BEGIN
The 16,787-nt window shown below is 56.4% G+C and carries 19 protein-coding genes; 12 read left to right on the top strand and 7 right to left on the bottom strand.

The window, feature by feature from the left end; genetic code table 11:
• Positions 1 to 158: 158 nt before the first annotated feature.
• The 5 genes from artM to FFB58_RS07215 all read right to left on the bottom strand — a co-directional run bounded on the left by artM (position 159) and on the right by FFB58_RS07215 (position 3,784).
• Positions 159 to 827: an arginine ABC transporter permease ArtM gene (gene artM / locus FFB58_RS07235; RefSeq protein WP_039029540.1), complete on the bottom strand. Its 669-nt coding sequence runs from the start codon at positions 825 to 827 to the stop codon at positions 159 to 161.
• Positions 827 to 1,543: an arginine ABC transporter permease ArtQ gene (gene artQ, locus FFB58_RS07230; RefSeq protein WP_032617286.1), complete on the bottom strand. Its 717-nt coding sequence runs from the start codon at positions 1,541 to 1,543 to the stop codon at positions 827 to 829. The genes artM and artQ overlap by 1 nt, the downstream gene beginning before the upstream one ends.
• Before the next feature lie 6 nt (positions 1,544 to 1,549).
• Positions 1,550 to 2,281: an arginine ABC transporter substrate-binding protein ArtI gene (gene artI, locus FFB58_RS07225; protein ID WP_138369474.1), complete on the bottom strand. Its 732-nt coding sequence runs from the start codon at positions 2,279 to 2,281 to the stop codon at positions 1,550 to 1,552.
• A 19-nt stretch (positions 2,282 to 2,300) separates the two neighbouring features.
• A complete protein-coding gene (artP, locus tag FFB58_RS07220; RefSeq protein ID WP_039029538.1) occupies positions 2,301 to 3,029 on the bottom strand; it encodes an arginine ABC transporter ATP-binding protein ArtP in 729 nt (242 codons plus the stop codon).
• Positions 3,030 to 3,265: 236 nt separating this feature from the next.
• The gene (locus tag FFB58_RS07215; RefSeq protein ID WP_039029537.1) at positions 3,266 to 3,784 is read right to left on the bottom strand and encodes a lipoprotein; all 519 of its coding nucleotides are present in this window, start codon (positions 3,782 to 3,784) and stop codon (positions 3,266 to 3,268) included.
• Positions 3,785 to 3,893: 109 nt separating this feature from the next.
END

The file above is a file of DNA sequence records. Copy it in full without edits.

The 16,787-nt window shown below is 56.4% G+C and carries 19 protein-coding genes; 12 read left to right on the top strand and 7 right to left on the bottom strand.

The window, feature by feature from the left end; genetic code table 11:
• Positions 1 to 158: 158 nt before the first annotated feature.
• The 5 genes from artM to FFB58_RS07215 all read right to left on the bottom strand — a co-directional run bounded on the left by artM (position 159) and on the right by FFB58_RS07215 (position 3,784).
• Positions 159 to 827: an arginine ABC transporter permease ArtM gene (gene artM / locus FFB58_RS07235; RefSeq protein WP_039029540.1), complete on the bottom strand. Its 669-nt coding sequence runs from the start codon at positions 825 to 827 to the stop codon at positions 159 to 161.
• Positions 827 to 1,543: an arginine ABC transporter permease ArtQ gene (gene artQ, locus FFB58_RS07230; RefSeq protein WP_032617286.1), complete on the bottom strand. Its 717-nt coding sequence runs from the start codon at positions 1,541 to 1,543 to the stop codon at positions 827 to 829. The genes artM and artQ overlap by 1 nt, the downstream gene beginning before the upstream one ends.
• Before the next feature lie 6 nt (positions 1,544 to 1,549).
• Positions 1,550 to 2,281: an arginine ABC transporter substrate-binding protein ArtI gene (gene artI, locus FFB58_RS07225; protein ID WP_138369474.1), complete on the bottom strand. Its 732-nt coding sequence runs from the start codon at positions 2,279 to 2,281 to the stop codon at positions 1,550 to 1,552.
• A 19-nt stretch (positions 2,282 to 2,300) separates the two neighbouring features.
• A complete protein-coding gene (artP, locus tag FFB58_RS07220; RefSeq protein ID WP_039029538.1) occupies positions 2,301 to 3,029 on the bottom strand; it encodes an arginine ABC transporter ATP-binding protein ArtP in 729 nt (242 codons plus the stop codon).
• Positions 3,030 to 3,265: 236 nt separating this feature from the next.
• The gene (locus tag FFB58_RS07215; RefSeq protein ID WP_039029537.1) at positions 3,266 to 3,784 is read right to left on the bottom strand and encodes a lipoprotein; all 519 of its coding nucleotides are present in this window, start codon (positions 3,782 to 3,784) and stop codon (positions 3,266 to 3,268) included.
• Positions 3,785 to 3,893: 109 nt separating this feature from the next.